January/February 2017

Orion Magazine January/February 2017

In this issue, Paul Kingsnorth explores the spiritual dimensions of ecological crisis, Leath Tonino reflects on the nonhuman lives lost on America’s roadways, and Molly Maqpee Lane and Nathaniel Wilder document an ancient and contemporary tradition in far-northern Alaska. Other features include Gretchen Legler on the subtle movements of deer and heroin in rural Maine, and James and Scott Browning’s satirical take on the classic board game Monopoly.

Also: poetry by Christopher Cokinos, Natalie Diaz, Chloe Honum, Rigoberto González, and Katherine Riegel; plus photographer Gregory Halpern’s visual journey through contemporary California.

 

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9 Things I Can’t Look Away From

Photo by Flickr Creative Commons User Alex https://www.flickr.com/photos/14625546@N00/10223491246/in/photolist-gzq4Ls-dM1xaF-5xXrH-mxqr-8kbvg2-cMwprs-6agsMG-5fHRkH-r24CPZ-6N1D5g-Ag7mQJ-duf9G2-Q6Uthu-P3sHwb-AKjx2g-QjRap6-Q6UsAQ-P6ib7g-Q6UsTU-PKSXDb-QjS5mt-P6ibdi-adYijU-5ahUvi-riqSfm-9Xayo4-ybr7Q-7z5kpY-czxPd-58nbTY-cdJ6h-czx3o-A4YtET-buWfau-7HNGX-9UzEAW-7z1ys8-fnn1nr-dt1L34-7jmYSm-nirNe-5xxUFP-e1JK8J-8Af2d8-picTD9-8Ai7h9-cZ6P9f-fUgMpV-9YrYfC-eXiPp
  1. A boat or ship interrupting the smooth expanse of any horizon, the visual equivalent of a sharp grass seed caught in the weave of a wool sock right by the most sensitive part of your ankle, because you know, just as any three-year-old looking at a picture book knows, that a vessel out on the water is a story whose arc you simply have to follow.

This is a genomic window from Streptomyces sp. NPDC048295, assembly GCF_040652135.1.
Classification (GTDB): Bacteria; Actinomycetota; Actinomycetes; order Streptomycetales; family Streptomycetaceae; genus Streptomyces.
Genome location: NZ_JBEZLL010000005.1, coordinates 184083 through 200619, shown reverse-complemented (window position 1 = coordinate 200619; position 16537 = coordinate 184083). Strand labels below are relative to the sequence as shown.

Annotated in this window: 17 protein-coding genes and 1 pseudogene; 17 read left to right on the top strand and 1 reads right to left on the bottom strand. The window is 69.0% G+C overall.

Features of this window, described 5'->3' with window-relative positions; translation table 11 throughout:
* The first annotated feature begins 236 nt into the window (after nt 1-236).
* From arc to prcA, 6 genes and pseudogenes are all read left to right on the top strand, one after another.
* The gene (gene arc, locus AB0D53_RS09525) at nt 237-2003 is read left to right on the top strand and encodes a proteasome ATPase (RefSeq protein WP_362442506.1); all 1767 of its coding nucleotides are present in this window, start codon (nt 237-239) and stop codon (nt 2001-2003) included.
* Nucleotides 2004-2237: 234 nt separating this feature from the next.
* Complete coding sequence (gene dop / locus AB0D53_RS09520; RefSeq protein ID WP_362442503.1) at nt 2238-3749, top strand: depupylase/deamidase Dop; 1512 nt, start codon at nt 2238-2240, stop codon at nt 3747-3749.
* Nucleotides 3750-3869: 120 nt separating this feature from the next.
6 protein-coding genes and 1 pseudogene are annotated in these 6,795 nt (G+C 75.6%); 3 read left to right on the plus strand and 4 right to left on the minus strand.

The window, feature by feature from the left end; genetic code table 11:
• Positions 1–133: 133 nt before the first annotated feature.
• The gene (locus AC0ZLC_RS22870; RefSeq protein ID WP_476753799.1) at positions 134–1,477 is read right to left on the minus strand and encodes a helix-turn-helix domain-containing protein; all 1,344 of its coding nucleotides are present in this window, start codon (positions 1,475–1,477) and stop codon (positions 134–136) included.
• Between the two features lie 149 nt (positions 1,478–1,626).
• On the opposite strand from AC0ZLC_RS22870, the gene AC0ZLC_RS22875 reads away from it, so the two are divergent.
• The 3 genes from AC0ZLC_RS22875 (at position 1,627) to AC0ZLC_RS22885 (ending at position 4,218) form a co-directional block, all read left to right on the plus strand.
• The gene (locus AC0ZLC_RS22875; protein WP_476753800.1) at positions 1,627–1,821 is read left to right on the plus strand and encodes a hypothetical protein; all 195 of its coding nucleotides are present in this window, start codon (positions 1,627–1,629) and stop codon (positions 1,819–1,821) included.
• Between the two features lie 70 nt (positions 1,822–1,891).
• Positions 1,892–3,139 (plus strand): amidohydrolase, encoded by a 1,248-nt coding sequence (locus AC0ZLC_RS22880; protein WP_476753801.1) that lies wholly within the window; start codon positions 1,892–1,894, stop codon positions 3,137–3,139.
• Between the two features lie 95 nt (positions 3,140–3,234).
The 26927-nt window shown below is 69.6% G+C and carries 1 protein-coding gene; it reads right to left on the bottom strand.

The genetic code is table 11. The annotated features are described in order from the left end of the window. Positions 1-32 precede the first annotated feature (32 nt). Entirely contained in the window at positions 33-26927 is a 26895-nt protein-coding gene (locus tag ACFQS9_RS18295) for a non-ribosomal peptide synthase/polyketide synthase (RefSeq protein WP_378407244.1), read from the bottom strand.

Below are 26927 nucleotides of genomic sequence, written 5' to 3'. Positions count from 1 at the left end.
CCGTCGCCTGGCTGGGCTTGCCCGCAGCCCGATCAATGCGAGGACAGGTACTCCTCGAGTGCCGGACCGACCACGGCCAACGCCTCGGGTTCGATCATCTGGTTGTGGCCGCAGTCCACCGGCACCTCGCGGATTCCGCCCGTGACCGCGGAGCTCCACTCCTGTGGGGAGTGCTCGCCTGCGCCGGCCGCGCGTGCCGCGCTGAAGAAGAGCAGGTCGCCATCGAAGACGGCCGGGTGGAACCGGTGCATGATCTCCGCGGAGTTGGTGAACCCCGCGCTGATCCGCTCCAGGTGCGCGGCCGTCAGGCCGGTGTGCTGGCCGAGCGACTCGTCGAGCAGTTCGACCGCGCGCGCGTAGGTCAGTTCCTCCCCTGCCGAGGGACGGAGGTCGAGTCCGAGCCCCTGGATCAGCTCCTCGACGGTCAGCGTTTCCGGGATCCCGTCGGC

1. Stuff on the ground that looks like poo, even if it is poo.
  1. Containers going by on the Burlington Northern Santa Fe Railway, because for a while we lived by a harbor in Europe and would walk down to see the rainbow of colors being off-loaded from the ships in the same spectrum that we can see from our backyard here at home: Red Hamburg Süd. Orange Hapag-Lloyd. Yellow MSC. Green China Shipping. Blue Safmarine. And I’m still looking for a purple one.
  1. The musculature of anyone’€™s shoulders, because it is the seat of the hands and the miraculous things they do.
  1. Stray coins glinting from the pavement (even if these days we pay for more things with plastic), on account of how pennies, dimes, and quarters fit so familiarly against the skin of the hands that they might almost be our own native callouses, and then if you sometime spot a foreign coin lying about you pick it up and find its texture and heft so unfamiliar that it puts you in mind of that first flash and excitement of holding a once-stranger’™s hand.
  1. Dead things, especially when they show up in the yard as a reminder of the intricate and unexpected lives that exist all around in what has to us become the most ordinary of places, and we then have to stop the flow of the day and face the tough question of what is the proper and respectful disposal method for a mouse pecked to death by the chickens, a baby songbird fallen from its nest, a garter snake the cat caught and killed but declined to eat.
  1. A single star shining through low clouds or urban exhalations lit orange by the glow of streetlights—see entry about ship on horizon.
  1. Truly old people shriveled by time, because their wrinkles and stoops and age spots and unexpected levities bring the past directly to us and, we might hope, show us our future too.
  1. Birds, just because.

 

Photograph courtesy of Flickr.com/Alex.

 

 

Peter Friederici teaches journalism and science writing at Northern Arizona University. His most recent book is Nature’s Restoration: People and Places on the Front Lines of Conservation.